Tag Archives: racism

In which, identity politics poisons yet another community once ruled by love (of their subject): the guild of medievalists.


A New York Times article can’t resist the obvious and amusing verb as it describes an ugly scuffle within the guild of those who study the Middle Ages: “Medieval Scholars Joust With White Nationalists. And One Another.”

The article chronicles an unedifying tale of buffoonish clashes between the grievance-identity guerillas and the tone-deaf Old Scholars Club. My first reaction was to dismiss the whole donnybrook as yet another illustration of Sayre’s Law (https://en.wikipedia.org/wiki/Sayre%27s_law).

But then I realized that the humor here is only surface-deep: I have attended the International Medieval Congress in Kalamazoo for the past seven years as a fascinated scholarly outsider (my field is the history of Christianity in the nineteenth century). In that time, I have found medievalists to be, more than the scholars in any other field I know, “amateurs” in the best sense of that term. That is, even the best credentialed and most published among them tend to study what they study out of pure fascination – love (the root amare, from which “amateur” is derived) is not too strong a word. This political posturing is a distraction and a blight in the midst of a Guild of Extraordinary Geeks who study what they study out of no other agenda than coming to a deeper acquaintance with fellow humans long dead–whose lives, cultures, and ideas compel them to long, late nights of study, and all the accompanying sacrifices of the academic life.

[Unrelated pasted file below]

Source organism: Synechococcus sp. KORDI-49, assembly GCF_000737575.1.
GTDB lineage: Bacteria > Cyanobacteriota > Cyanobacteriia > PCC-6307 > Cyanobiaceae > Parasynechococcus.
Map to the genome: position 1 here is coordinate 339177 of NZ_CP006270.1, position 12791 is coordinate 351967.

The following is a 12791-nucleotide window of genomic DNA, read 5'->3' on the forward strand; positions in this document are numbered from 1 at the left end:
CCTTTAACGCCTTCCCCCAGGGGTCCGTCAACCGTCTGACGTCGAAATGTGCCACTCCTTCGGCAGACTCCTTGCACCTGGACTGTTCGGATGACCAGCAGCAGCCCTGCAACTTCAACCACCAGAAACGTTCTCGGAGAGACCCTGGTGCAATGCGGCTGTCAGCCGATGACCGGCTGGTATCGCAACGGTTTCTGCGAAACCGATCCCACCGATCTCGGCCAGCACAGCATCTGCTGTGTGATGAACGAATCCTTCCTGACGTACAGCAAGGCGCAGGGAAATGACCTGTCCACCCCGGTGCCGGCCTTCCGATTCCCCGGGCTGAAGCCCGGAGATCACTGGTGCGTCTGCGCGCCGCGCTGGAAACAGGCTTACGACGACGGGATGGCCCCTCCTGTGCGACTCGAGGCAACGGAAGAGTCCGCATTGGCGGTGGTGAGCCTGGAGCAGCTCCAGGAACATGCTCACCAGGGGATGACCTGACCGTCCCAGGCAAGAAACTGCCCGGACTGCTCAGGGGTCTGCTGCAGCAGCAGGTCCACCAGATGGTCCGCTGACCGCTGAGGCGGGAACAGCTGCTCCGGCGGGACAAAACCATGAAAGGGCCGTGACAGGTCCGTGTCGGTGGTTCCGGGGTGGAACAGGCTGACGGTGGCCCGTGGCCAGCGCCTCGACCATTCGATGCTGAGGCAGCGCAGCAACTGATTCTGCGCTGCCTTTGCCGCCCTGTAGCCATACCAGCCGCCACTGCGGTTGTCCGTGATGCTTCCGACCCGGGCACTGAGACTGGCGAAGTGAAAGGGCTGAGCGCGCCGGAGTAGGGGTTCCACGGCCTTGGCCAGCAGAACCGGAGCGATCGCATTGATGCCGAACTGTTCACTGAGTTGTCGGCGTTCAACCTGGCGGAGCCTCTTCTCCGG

This vitriolic battle among the lovers of medieval knowledge is also sad because while courtesy, circumspection, humility, wisdom, and so many other (intellectual) virtues all fall among the first casualties, at the same time careers are being made–and everyone knows it.

And this just shows how deep the infection of political posturing runs in academe as a whole, and how unlikely it is that it will heal itself anytime soon.

(Tangent-that’s-not-really-a-tangent: while I was at Duke University in the late ’90s, I heard a distinguished and celebrated Americanist call some figures from American history “fascists.” The parallel (though I don’t remember what group he was attacking) was simply ludicrous. This historian was clearly subsuming responsible scholarship and teaching to partisan attack. In that moment I lost all respect for him–and I started developing my “crap detector” for such unhelpful polemic. I hasten to add that, in the classes (at least) that took, that detector almost never went off around professors. Unfortunately, however, when it came time to start teaching undergraduates at that same university, I could barely hear myself think for the jangling of that detector’s alarm. The sport of elite undergraduate students appeared to be that most ugly and unpleasant game of heated, moralistic attack-dogging.)